Approach for Examining Oversight of Energy Futures
GAO-06-742T, May 4, 2006
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Record high crude oil and natural gas prices have generated significant concerns by the public and members of Congress that the high and relatively volatile prices may be the result of factors other than market forces. Several members of the House and the Senate have expressed concerns over the upward trending prices and factors that may be causing the perceived increases in volatility of several energy commodities, including crude oil, gasoline, natural gas, and heating oil. As a result, we initiated this study under the authority of the Comptroller General. This testimony focuses on our ongoing study of (1) changes in energy futures markets and volatility since 2000 and (2) Commodity Futures Trading Commission (CFTC) surveillance and enforcement activities in the oversight of energy futures trading.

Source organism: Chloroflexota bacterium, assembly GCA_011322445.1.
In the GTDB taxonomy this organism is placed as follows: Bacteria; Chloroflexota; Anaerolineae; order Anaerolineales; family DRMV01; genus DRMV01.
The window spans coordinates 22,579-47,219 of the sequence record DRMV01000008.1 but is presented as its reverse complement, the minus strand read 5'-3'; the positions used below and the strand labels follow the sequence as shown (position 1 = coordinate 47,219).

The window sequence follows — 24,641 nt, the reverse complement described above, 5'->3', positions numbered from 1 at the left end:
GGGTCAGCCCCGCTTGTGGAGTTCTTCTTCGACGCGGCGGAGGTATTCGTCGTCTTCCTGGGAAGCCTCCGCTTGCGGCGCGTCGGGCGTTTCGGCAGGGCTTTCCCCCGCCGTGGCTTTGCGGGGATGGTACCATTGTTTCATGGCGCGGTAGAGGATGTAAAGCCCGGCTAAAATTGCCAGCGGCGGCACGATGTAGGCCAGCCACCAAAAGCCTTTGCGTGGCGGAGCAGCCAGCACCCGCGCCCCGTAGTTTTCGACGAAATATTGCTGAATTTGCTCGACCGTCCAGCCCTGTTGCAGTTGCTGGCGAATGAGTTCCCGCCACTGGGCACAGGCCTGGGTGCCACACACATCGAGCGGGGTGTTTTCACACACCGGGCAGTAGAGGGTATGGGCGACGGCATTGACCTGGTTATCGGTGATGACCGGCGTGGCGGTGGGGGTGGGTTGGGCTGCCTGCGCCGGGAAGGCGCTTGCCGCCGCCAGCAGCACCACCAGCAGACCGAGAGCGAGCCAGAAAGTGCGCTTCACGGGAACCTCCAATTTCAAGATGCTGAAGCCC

Our ongoing study explores how energy futures markets and market participants with different investment objectives affect futures and commodity prices in a complex and rapidly evolving marketplace. Some of these participants include producers and refiners, who use futures contracts as a key tool to manage risk they face due to changes in prices. Since 2000, there has also been an increase in the number of new participants, such as hedge funds and investment banks. Our ongoing study will evaluate what market studies and other market data indicate as to whether energy futures prices have become more volatile. Specifically, we are looking at different ways of measuring volatility and reviewing recent studies on volatility by the New York Mercantile Exchange (NYMEX), CFTC, Consumer Federation of America, and others. We are also using NYMEX trading data to document trends in volatility. Our ongoing study also explores how CFTC's market surveillance program is used to monitor and detect market abuses in the trading of energy futures. We are also determining what fraudulent, manipulative, and abusive practices have been identified by CFTC and others in the trading of energy futures and how CFTC is positioned to protect market users from these practices. CFTC's surveillance program is one tool used to oversee the integrity of the futures market. CFTC uses its large trader reporting system and other sources such as relevant self-regulatory organizations (SRO) and other federal agencies to monitor for attempted manipulation in the futures markets. In cases of suspected fraud, manipulation or abuse, CFTC will undertake enforcement actions. As part of this study, we are looking at CFTC's authority and its resources to protect market users.